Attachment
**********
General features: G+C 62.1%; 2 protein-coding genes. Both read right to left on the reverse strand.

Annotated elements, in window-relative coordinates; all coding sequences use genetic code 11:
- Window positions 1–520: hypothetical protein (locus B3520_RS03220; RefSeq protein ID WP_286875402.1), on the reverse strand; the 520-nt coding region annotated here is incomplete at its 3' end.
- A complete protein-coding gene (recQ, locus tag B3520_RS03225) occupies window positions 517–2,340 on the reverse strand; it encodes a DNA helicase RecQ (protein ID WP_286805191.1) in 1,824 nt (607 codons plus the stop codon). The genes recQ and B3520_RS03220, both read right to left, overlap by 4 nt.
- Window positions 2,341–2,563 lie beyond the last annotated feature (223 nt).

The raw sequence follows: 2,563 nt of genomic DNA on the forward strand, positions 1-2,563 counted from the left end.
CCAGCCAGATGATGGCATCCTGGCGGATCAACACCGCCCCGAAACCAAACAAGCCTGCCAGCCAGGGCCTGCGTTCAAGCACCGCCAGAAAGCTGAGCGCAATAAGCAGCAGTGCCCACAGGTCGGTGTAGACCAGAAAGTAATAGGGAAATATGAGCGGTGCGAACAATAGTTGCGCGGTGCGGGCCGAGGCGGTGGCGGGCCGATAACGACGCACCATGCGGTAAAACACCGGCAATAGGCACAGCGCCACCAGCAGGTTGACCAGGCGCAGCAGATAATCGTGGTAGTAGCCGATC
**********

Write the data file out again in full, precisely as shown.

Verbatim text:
General features: G+C 62.1%; 2 protein-coding genes. Both read right to left on the reverse strand.

Annotated elements, in window-relative coordinates; all coding sequences use genetic code 11:
- Window positions 1–520: hypothetical protein (locus B3520_RS03220; RefSeq protein ID WP_286875402.1), on the reverse strand; the 520-nt coding region annotated here is incomplete at its 3' end.
- A complete protein-coding gene (recQ, locus tag B3520_RS03225) occupies window positions 517–2,340 on the reverse strand; it encodes a DNA helicase RecQ (protein ID WP_286805191.1) in 1,824 nt (607 codons plus the stop codon). The genes recQ and B3520_RS03220, both read right to left, overlap by 4 nt.
- Window positions 2,341–2,563 lie beyond the last annotated feature (223 nt).

The raw sequence follows: 2,563 nt of genomic DNA on the forward strand, positions 1-2,563 counted from the left end.
CCAGCCAGATGATGGCATCCTGGCGGATCAACACCGCCCCGAAACCAAACAAGCCTGCCAGCCAGGGCCTGCGTTCAAGCACCGCCAGAAAGCTGAGCGCAATAAGCAGCAGTGCCCACAGGTCGGTGTAGACCAGAAAGTAATAGGGAAATATGAGCGGTGCGAACAATAGTTGCGCGGTGCGGGCCGAGGCGGTGGCGGGCCGATAACGACGCACCATGCGGTAAAACACCGGCAATAGGCACAGCGCCACCAGCAGGTTGACCAGGCGCAGCAGATAATCGTGGTAGTAGCCGATC